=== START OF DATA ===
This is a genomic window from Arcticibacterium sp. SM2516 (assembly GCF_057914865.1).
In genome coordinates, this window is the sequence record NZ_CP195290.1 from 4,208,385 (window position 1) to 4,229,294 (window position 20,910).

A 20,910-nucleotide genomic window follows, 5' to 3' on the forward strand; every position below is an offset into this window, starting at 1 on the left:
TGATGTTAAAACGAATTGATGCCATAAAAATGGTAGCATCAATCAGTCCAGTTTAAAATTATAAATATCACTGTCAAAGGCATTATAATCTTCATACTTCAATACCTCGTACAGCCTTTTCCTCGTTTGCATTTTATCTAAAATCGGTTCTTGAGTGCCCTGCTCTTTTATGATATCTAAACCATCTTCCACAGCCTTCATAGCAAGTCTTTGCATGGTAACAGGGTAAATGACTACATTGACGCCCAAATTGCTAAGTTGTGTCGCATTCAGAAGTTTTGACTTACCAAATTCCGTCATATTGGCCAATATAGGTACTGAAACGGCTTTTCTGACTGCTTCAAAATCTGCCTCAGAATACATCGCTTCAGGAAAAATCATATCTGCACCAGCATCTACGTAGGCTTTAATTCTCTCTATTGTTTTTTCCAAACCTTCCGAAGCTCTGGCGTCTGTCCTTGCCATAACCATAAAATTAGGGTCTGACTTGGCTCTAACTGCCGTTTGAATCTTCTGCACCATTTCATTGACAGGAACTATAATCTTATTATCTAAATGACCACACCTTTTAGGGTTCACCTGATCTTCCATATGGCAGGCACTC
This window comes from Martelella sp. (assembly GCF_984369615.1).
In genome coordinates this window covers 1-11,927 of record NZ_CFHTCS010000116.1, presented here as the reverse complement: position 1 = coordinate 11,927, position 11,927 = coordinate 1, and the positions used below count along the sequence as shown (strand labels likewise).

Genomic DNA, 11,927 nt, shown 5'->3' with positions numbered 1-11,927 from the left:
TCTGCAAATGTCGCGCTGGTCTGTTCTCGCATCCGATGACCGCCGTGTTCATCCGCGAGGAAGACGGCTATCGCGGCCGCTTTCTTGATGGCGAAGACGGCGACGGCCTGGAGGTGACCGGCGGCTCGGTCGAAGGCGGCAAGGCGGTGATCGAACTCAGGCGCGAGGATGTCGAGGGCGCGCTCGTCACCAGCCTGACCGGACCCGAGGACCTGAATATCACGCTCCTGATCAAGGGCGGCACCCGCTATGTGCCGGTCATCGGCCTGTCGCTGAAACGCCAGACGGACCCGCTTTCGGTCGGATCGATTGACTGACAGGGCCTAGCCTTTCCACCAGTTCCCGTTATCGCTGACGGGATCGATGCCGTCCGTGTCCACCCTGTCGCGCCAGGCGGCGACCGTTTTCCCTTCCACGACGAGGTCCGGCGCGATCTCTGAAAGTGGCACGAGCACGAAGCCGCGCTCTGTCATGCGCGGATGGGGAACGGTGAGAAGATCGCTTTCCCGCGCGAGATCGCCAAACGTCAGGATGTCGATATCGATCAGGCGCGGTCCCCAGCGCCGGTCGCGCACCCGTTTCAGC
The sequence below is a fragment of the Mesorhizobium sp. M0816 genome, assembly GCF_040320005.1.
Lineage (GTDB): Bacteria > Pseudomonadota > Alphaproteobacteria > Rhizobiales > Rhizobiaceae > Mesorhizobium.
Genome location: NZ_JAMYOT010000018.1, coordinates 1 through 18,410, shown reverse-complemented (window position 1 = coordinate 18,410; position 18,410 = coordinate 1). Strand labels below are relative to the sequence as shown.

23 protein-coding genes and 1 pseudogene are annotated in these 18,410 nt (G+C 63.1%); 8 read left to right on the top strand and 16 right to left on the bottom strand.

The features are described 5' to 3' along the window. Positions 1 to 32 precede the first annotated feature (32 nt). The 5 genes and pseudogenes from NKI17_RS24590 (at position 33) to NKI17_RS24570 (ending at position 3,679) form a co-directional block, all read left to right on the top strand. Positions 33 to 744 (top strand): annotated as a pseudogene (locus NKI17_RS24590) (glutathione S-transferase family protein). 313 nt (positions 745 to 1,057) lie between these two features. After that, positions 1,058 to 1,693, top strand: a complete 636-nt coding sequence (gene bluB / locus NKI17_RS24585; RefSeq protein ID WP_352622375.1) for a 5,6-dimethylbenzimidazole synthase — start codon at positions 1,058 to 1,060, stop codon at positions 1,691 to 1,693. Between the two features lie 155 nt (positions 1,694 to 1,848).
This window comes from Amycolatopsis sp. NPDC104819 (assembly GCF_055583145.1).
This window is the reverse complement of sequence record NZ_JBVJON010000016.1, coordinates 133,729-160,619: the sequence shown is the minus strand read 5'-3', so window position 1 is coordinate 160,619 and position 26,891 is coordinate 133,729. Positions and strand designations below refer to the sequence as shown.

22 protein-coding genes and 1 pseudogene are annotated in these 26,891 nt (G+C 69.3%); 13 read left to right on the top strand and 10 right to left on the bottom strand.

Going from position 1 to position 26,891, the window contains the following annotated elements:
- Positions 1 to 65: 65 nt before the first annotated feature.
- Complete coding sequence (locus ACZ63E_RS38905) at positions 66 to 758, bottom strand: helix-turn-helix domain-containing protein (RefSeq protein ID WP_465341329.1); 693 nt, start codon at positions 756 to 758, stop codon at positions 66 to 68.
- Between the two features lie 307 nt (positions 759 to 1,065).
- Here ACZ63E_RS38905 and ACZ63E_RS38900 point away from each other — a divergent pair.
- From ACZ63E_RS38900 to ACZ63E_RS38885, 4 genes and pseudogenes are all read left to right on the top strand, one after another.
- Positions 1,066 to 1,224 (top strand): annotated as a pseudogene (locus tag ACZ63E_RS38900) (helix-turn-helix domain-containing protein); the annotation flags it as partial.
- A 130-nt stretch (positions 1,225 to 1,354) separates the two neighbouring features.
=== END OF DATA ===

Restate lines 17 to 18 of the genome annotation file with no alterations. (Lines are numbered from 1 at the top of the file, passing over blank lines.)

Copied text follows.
Going from position 1 to position 26,891, the window contains the following annotated elements:
- Positions 1 to 65: 65 nt before the first annotated feature.